The United States must intervene diplomatically in the Middle East after Israel withdraws from the Sinai today.
The Reagan administration has devoted little high-level attention to the Arab-Israeli dispute. It has concentrated on military hardware and military exercises in a futile effort to build a "strategic consensus" against the Soviet Union, and on reacting to flareups in Lebanon.
Yet none of the regional crises during the president's first 15 months has been triggered by the Soviet Union. They all can be linked to the Palestinian issue or related regional tensions.
Washington's continued failure to energize the Middle East peace process will offer the Russians ripe opportunities to expand their influence from the eastern Mediterranean to the oil-rich Persian Gulf.
Egyptian President Hosni Mubarak's commitment to continue the Camp David talks is sincere but not interminable. Having regained the Sinai, Mubarak cannot be seen in the Arab world as lending sustained support to the Begin government's de facto annexation of the West Bank while hopes of genuine Palestinian autonomy evaporate.
Active American mediation is essential if the moribund autonomy talks are to be revived. Two stages probably will be required.
The first stage, to be launched in the next few weeks, should remain within the Camp David framework. As negotiations resume, the administration needs to make clear its own view of a real Palestinian autonomy, one including provisions for "full autonomy" for the Palestinians and comprehensive security arrangements for Israel. It must also reaffirm Washington's support for United Nations Security Council Resolution 242 as the bedrock of any settlement.
Prospects that such an American push will produce agreement are not good. Nonetheless, the United States will have demonstrated that it has made a wholehearted effort to make the Camp David autonomy process work, and that it has failed--if that is the outcome.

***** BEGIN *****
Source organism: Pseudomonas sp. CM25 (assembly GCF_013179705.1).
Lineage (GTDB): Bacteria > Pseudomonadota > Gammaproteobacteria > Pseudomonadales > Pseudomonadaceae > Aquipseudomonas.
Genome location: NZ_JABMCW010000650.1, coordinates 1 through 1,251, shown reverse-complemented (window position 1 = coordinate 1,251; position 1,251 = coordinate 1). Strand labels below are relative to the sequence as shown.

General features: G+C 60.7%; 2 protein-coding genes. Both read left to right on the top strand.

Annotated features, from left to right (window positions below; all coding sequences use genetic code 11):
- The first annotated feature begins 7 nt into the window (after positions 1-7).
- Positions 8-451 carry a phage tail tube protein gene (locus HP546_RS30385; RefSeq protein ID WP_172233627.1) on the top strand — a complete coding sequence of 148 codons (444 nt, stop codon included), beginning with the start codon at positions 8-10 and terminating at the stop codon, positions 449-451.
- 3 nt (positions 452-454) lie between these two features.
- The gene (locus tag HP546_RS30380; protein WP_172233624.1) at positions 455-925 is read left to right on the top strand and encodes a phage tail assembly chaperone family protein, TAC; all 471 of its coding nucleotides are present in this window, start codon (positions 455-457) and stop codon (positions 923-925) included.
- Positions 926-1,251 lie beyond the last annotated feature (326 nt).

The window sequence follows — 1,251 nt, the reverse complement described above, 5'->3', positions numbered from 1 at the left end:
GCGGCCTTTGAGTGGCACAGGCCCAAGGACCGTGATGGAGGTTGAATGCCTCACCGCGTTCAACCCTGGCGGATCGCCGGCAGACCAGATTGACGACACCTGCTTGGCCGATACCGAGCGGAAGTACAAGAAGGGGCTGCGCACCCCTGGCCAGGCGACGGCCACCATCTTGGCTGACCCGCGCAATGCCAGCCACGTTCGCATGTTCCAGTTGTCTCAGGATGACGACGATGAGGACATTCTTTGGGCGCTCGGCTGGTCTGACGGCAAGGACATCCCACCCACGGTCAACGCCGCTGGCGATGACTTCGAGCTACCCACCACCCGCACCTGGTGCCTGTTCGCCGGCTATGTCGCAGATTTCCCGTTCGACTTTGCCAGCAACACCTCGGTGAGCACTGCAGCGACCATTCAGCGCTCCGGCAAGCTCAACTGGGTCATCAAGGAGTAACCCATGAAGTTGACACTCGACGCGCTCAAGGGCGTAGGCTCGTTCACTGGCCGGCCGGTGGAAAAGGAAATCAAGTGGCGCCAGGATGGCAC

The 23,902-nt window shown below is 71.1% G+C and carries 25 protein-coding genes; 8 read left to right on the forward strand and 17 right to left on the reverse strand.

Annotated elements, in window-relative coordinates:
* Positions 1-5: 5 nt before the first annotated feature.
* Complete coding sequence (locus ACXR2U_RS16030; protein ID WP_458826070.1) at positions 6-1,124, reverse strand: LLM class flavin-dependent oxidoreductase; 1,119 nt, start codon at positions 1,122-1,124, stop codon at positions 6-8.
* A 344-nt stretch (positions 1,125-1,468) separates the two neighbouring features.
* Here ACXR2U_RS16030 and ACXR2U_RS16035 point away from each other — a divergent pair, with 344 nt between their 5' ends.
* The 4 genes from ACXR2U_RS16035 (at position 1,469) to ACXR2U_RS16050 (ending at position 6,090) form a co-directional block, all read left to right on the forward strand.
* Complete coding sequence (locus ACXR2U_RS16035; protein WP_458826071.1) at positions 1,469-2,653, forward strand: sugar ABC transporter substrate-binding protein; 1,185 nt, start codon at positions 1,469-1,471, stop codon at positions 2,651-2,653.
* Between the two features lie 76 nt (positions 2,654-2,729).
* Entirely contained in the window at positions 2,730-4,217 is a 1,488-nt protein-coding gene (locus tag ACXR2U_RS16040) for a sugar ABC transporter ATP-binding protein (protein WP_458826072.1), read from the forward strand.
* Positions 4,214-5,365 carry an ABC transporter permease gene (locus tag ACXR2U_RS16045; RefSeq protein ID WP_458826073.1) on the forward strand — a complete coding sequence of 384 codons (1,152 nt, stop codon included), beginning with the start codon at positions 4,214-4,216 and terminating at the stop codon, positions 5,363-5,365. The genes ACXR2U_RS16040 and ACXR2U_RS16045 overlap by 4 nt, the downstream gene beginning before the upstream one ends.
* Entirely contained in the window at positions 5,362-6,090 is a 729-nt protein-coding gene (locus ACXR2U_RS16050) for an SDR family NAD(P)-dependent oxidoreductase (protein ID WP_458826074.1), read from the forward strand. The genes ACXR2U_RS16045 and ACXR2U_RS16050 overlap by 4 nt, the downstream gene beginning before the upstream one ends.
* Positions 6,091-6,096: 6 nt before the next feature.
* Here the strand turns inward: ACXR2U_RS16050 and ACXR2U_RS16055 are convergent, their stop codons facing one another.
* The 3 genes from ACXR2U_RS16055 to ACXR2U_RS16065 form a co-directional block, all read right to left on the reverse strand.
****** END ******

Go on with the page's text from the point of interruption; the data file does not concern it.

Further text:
Washington then needs to launch its second stage. It should expand the negotiating process to include the eastern Arab states--Jordan, Saudi Arabia and Syria--and the Palestine Liberation Organization.
Initially, we need to work through Saudi Arabia, but without endorsing Saudi Crown Prince Fahd's eight-point peace plan. A loose collection of earlier U.N. resolutions, the Saudi "plan" is neither a negotiating framework nor a peace process. But because the Saudi points implicitly accept Israel, Riyadh should be encouraged to probe whether the Palestinians and Syrians are willing to negotiate peace with Israel on a territorial withdrawal-for-recognition basis.
Traditionally cautious, the Saudis may not want to get out in front or stay there for long. Washington, therefore, should be prepared to open a direct dialogue with the PLO, universally accepted by the Arabs as the legitimate representative of the Palestinian people. The 1975 "Kissinger commitment"--no U.S. recognition of or negotiation with the PLO until it accepts U.N. Resolution 242 and Israel's existence--is not a barrier to exploratory exchanges. Informal discussions should be used to sound out the PLO leaders on their willingness to recognize Israel in the context of Resolution 242.
At some point the president will have to explain to the nation his new Middle East strategy, including possible dialogue with the PLO. To reduce domestic political controversy, such an announcement ought to be delayed until after the November congressional elections. But to underscore his personal commitment to peace, the president should promptly designate a person of stature as his special representative for the next phase of negotiations.